During his time on the Mechanical Engineering Graduate Council executive board, Brandon Patterson created and facilitated educational programs for local K-12 students.

Patterson, a research fellow in the Medical School’s Department of Radiology, also was co-lead of RELATE, an organization dedicated to helping researchers communicate their work to larger audiences through workshops and training sessions.

Over the years, he also has spent countless hours volunteering as a teacher and tutor in various organizations.

 “It’s been kind of a chaotic pinball process,” said Patterson, regarding his development as a community leader in educational outreach. “I largely just jumped on things as they came and took opportunities that seemed interesting in front of me.

Photo of Brandon Patterson, a research fellow in the Medical School's Department of Radiology and co-author of a children's book.
Brandon Patterson, a research fellow in the Medical School’s Department of Radiology, has co-authored a children’s book, sparked by an interest in communicating academic research on fluid mechanics and cavitation. (Photo by Austin Thomason, Michigan Photography)

“I was on the other side of that (educating youth) growing up. I was in Science Olympiad as a kid and loved it, and when I went to college I thought, I can keep on doing this stuff. I’ll just be on the teaching side.”

One of Patterson’s large-scale projects is a children’s book he co-authored with Marc Henry de Frahan titled “Brooke Bubble Breaks Things.” For two years, sparked by an interest in communicating their academic research on fluid mechanics and cavitation, the pair collaborated with Erika Lazar, a Penny W. Stamps School of Art and Design alumna and illustrator. The project was funded by an Arts Engine microgrant through the Stamps School.

“It’s definitely translation,” Patterson said, regarding the book-writing process. “And you realize that you don’t want to dumb anything down, but you also can’t include all the details since it’s a kids’ book.

“You need an element of fiction in it — the bubble is alive and has thoughts and feelings. It was a process that took two years of going back and forth. I think our final draft was version 39. It’s hard when you only get 700 words, especially when you’re used to writing 20-page articles or 200-page theses.”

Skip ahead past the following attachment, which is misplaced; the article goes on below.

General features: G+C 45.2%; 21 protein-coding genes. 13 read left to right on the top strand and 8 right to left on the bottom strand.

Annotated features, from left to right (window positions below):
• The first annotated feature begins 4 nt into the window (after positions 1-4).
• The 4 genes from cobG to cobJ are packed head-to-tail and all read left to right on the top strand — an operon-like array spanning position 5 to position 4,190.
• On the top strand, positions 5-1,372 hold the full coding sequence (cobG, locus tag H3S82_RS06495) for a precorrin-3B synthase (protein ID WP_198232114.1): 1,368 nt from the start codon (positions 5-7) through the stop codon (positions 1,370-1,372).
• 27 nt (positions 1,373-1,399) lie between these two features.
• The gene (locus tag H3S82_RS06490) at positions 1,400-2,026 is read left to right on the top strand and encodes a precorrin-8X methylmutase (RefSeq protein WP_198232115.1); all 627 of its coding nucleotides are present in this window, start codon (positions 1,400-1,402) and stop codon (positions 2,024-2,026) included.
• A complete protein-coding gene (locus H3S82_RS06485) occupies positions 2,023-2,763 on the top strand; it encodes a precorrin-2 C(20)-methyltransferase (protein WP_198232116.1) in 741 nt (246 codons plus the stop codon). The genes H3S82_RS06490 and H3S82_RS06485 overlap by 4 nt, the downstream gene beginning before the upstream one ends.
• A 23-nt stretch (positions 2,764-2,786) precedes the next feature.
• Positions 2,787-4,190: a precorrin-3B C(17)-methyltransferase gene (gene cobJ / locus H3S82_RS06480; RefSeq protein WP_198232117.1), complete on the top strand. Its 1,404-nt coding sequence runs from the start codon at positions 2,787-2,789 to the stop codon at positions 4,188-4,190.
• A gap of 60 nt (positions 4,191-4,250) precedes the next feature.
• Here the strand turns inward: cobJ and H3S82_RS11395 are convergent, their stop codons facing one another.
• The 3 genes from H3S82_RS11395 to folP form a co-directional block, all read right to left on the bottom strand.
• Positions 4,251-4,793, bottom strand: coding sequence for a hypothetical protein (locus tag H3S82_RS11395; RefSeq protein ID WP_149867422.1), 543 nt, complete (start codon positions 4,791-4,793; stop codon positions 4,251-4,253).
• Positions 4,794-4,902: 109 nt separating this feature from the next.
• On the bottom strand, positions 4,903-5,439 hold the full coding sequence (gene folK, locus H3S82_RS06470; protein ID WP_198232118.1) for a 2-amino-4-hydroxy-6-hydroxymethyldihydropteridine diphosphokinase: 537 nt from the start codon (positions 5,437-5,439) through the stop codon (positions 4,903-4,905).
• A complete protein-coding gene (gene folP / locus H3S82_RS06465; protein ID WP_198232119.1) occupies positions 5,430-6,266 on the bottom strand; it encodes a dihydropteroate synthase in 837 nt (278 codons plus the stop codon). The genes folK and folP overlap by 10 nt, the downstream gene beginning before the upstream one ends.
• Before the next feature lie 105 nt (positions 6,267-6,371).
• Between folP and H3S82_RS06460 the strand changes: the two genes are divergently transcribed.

However, the book proved to be a success, and the team debuted it to children audiences at local libraries and preschools.

“I think the most memorable moment (in producing the book) was when we got to the point where we could actually print it out and staple it together,” Patterson said. “It looked like an actual book. The illustrator and the other author and I had worked on it for over two years, and to actually have a physical book in our hands that we could read, we were almost brought to tears.”

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Patterson is satisfied with the positive responses he received to “Brooke Bubble Breaks Things.” He and Henry de Frahan have been motivated to continue their creative line of work by producing another children’s book, which is currently in the works.

“Marc and I are hoping to write a second book,” Patterson said. “Our goal by the end of it is to teach kids that they are made of star-stuff — literally most of the elements of yourself were forged from dying stars. This one has proved to be very challenging to write, and we’ve been tinkering around for eight months now.”

The pair is using all of the profits they received from their first book to fund their new project. Patterson hopes to continue his efforts on educational outreach, whether through projects designed for graduate students or for young children.

“The more I meet people the more I realize that there are a lot more interesting problems out there that you can solve,” Patterson said.

“And a whole lot of little things you can do to make the world better, or make things more fun. And that’s what really inspires me to keep going.”